President Donald Trump issued an executive order Monday freezing all assets in the U.S. belonging to the Venezuelan government in a significant escalation of tensions with Caracas.
Trump's order further prohibits all transactions with Venezuelan officials but exempts humanitarian assistance to Venezuela, including transactions related to the provision of food, clothing and medicine.
There is also an exemption for official U.S. federal government business.
"I have determined that it is necessary to block the property of the Government of Venezuela in light of the continued usurpation of power by the illegitimate Nicolas Maduro regime as well as the regime's human rights abuses, arbitrary arrest and detention of Venezuelan citizens, curtailment of free press and ongoing attempts to undermine Interim President Juan Guaido of Venezuela," Trump wrote in a letter to Congress, referring to the opposition leader whom Washington has backed in a power struggle with Venezuelan President Nicolas Maduro.
The Trump administration has been focusing on economic and diplomatic measures against Maduro, including imposing sanctions on him, his top officials and several governmental departments as it seeks to ramp up pressure on him to step down.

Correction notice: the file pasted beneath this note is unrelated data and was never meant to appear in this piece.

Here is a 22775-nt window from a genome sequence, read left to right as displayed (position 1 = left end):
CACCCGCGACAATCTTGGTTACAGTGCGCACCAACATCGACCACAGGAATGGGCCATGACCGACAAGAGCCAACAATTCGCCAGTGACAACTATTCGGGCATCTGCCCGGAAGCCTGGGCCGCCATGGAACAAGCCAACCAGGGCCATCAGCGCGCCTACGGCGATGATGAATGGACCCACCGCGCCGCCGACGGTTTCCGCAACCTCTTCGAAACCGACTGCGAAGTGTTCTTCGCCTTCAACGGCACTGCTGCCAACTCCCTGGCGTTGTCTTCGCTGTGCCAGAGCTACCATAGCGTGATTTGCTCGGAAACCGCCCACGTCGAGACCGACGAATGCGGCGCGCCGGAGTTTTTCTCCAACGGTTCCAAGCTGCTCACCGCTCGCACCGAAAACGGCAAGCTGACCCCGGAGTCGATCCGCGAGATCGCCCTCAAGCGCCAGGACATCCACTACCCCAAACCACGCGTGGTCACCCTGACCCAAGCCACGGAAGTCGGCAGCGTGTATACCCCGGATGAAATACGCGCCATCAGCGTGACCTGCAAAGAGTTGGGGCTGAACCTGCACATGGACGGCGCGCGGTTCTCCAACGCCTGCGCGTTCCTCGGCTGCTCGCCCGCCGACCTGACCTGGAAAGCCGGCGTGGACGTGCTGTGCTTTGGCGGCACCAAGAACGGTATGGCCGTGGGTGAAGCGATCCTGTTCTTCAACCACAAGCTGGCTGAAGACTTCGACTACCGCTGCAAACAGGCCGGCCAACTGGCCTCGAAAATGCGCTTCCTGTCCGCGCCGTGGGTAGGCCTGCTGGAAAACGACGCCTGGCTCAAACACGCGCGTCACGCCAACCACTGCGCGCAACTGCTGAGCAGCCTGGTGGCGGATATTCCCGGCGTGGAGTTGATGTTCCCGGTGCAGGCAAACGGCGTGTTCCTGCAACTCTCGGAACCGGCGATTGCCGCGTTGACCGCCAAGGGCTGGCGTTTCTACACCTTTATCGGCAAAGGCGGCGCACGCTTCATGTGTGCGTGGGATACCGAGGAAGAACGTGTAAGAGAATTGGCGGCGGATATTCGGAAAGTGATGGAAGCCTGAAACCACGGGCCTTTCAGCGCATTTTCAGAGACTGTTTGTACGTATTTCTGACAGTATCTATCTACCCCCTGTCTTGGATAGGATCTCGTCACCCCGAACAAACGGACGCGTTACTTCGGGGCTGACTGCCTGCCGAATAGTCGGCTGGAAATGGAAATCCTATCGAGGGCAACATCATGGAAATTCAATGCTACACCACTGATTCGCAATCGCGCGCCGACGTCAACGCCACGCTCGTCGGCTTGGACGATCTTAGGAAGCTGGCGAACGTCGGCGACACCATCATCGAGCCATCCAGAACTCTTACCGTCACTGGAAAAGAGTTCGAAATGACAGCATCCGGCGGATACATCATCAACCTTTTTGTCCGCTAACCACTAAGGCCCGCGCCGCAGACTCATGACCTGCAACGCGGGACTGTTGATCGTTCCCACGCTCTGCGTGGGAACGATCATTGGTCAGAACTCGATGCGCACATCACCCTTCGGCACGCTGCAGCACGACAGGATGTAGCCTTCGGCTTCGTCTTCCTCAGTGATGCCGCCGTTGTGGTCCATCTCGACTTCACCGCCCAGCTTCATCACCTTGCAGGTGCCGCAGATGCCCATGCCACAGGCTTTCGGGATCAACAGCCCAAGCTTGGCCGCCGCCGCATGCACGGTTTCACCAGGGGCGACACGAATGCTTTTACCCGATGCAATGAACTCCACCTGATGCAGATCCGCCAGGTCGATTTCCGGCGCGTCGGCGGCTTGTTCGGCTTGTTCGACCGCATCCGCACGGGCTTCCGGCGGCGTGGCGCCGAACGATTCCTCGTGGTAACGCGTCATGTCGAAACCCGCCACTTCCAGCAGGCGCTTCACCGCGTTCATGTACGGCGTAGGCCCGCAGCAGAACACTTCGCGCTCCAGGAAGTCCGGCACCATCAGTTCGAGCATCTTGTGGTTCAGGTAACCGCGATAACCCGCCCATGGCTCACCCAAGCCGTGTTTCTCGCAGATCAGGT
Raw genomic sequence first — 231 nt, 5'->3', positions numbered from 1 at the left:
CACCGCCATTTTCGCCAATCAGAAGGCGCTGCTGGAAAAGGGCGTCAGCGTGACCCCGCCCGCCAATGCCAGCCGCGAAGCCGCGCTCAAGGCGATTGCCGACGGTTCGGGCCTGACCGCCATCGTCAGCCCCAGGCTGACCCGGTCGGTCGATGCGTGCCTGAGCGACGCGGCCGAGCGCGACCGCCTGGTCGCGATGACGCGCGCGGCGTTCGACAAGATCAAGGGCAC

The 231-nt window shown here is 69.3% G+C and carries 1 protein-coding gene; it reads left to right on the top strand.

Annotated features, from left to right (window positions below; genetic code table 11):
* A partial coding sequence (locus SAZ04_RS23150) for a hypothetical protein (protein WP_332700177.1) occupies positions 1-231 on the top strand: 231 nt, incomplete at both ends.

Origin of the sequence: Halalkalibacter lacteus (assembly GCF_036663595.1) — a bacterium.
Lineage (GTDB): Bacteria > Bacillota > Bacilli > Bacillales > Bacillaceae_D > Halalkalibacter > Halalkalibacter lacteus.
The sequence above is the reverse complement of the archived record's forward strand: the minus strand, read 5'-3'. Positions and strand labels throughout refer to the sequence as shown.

That has included placing sweeping sanctions on Venezuela's state-owned oil firm PDVSA in January.
Venezuela has been rocked by political unrest since Jan. 10, when Maduro was sworn in for a second term following a vote boycotted by the opposition.
Tensions climbed on Jan. 23 when Guaido declared himself interim president, but Maduro has so far refused calls to step down.
He has instead accused the U.S. of orchestrating a coup against his government, saying he is open to dialogue with the opposition.
Nearly 5,000 people leave Venezuela every day because of "instability and uncertainty" amid a crisis over the presidency and economy, and 3 million Venezuelans have already left the country since 2015, according to the UN's refugee agency.
Russia, China and Iran have thrown their weight behind Maduro, as has Turkey.
Spain, Britain, France, Sweden, Germany, Japan and Denmark joined the U.S., Canada and most Latin American countries in recognizing Guaido as Venezuela’s interim leader.
By Michael Hernandez in Washington, D.C.